New Jersey’s gas tax could soon rise, and EV owners may have to pay a fee

“Climate change is killing us,” said one lawmaker of the electric vehicle fee. “We don’t need hurdles; we need to make it as easy as possible.”

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An electric vehicle charging station stands in Asbury Park, N.J., March 21, 2022. (AP Photo/Wayne Parry)

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The New Jersey legislature wants to increase the state gas tax by 1.9 cents per gallon annually for the next five years.

Lawmakers approved the measure Monday. The money raised, approximately $10 billion, will go to fund the state Transportation Trust Fund, which pays for all transportation projects in the Garden State.

The same bill also calls for EV owners to pay a $250 fee starting July 1. That fee will increase by $10 a year until at least fiscal year 2029, but individuals who buy a new EV will have to pay for the entire 5-year fee — slightly more than $1,000 upfront.

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State Sen. Bob Smith, chair of the Senate Environment and Energy Committee, voted in favor of the measure but said he doesn’t like EV owners are levied a tax. “It sends a terrible message. It makes another hurdle to people buying EVs,” he said. “We don’t need hurdles; we need to make it as easy as possible. Global climate change is killing us. We need to be setting the example for the United States on promoting EVs for the sake of the human species’ survival.”

GOP state Sen. Tony Bucco, who voted against the legislation, said the Republican proposal didn’t have a gas tax hike but had provisions in place that would have funded the Transportation Trust Fund for longer and created more jobs. But it was never posted for a vote.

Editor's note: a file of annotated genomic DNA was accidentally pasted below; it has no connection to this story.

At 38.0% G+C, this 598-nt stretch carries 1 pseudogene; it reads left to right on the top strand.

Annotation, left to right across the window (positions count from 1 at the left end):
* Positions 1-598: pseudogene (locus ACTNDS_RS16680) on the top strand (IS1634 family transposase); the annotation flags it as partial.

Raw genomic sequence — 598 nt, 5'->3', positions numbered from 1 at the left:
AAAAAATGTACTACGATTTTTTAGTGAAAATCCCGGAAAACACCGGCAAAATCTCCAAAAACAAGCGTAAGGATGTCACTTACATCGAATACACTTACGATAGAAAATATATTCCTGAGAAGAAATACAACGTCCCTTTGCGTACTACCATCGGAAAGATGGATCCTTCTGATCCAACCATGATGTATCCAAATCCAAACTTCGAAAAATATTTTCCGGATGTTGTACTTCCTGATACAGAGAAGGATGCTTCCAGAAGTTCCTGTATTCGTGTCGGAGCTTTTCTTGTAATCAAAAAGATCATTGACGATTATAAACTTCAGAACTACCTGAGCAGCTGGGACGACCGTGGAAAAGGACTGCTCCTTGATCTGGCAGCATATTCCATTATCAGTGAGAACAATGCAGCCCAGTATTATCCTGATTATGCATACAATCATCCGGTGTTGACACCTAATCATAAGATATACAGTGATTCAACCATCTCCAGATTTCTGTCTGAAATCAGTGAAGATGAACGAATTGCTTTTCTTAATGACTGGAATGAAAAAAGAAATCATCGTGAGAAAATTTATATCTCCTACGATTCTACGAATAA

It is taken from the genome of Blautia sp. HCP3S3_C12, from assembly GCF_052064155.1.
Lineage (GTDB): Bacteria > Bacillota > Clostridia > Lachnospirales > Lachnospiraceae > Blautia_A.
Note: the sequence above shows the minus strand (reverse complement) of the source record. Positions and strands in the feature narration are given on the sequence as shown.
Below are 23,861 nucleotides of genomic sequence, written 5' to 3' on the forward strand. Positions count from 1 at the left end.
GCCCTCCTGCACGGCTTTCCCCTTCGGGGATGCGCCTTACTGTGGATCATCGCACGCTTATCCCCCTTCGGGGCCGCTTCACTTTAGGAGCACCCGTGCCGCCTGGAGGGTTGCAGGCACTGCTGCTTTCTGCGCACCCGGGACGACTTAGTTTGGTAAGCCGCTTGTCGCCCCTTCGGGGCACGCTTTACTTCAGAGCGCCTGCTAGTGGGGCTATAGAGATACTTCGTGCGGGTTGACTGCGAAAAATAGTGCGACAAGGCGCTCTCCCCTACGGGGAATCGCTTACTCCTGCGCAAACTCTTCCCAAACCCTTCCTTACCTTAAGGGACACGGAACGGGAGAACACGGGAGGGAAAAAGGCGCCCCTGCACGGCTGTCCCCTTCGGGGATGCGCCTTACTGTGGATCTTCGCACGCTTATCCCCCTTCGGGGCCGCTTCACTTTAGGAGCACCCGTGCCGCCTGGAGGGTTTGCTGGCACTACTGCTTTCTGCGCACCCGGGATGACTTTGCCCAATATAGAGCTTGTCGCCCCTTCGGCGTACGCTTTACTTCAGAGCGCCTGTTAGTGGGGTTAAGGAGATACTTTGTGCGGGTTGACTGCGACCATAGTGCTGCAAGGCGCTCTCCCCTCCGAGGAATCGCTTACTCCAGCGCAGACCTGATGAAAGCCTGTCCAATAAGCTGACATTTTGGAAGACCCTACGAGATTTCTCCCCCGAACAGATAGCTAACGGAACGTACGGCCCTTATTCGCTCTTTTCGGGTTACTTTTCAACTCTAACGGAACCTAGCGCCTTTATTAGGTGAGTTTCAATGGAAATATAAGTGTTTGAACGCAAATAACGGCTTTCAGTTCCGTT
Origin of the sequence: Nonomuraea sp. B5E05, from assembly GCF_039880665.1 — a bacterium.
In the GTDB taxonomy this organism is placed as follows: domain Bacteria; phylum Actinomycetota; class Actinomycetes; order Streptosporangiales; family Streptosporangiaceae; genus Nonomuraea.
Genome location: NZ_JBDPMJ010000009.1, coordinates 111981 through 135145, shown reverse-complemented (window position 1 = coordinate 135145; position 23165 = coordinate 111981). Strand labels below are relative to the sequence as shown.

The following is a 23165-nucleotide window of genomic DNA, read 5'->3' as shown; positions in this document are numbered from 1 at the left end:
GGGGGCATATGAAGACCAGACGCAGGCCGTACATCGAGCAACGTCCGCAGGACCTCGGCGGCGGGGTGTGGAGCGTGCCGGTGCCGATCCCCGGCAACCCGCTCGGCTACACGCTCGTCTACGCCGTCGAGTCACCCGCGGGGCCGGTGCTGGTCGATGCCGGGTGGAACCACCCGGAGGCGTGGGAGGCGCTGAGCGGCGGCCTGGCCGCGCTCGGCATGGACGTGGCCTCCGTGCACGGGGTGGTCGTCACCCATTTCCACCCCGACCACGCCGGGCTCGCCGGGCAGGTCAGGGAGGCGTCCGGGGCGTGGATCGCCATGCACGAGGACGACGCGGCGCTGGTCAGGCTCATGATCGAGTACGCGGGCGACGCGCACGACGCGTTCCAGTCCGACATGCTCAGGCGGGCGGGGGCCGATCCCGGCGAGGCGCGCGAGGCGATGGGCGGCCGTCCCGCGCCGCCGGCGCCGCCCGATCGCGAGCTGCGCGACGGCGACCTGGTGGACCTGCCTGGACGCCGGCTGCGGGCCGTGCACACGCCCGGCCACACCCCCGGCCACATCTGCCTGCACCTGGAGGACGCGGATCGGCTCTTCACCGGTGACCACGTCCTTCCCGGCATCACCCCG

The bill he co-authored called for a registration fee for EV owners. It also wanted to use money from the state’s debt defeasance and the surplus fund to cover funding for the TTF.

“It would have been way more beneficial to our taxpayers,” he said.

Bucco said electric vehicle owners are utilizing New Jersey roadways.

“And just like the folks that have gas powered vehicles, they need to pay their fair share of maintaining our roads and bridges,” he said.

Smith of the Senate Environment and Energy Committee said New Jersey is trying to convert transportation from fossil fuels to clean, renewable energy, and this EV fee goes contrary to that. Therefore, he will seek a remedy during budget negotiations over the next few months.

“I think there’s a legitimate discussion [to be had] about why this particular number [$250] is the right number for a registration fee,” he said. “In other states, $80, $100 a year are, I believe, closer to the mark.”

Smith said he’s heard that new EV owners are being asked to pay several years of fees upfront because the Motor Vehicle Commission has an older computer system that can’t charge the fee on an annual basis.

“Let’s just get the right computer,” he said. “It’s not like you’re talking about millions and millions of EV registrations. It’s on the order of 200,000 or 300,000 at the moment.”

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Smith said nobody wants to increase the gas tax, but it’s necessary.

“If we want to have safe driving, safe transportation and make sure our infrastructure is up-to-date and ready to handle the traffic volume that we have in New Jersey, we have to do this,” he said.

The legislature also passed a measure on Monday to expand affordable housing.

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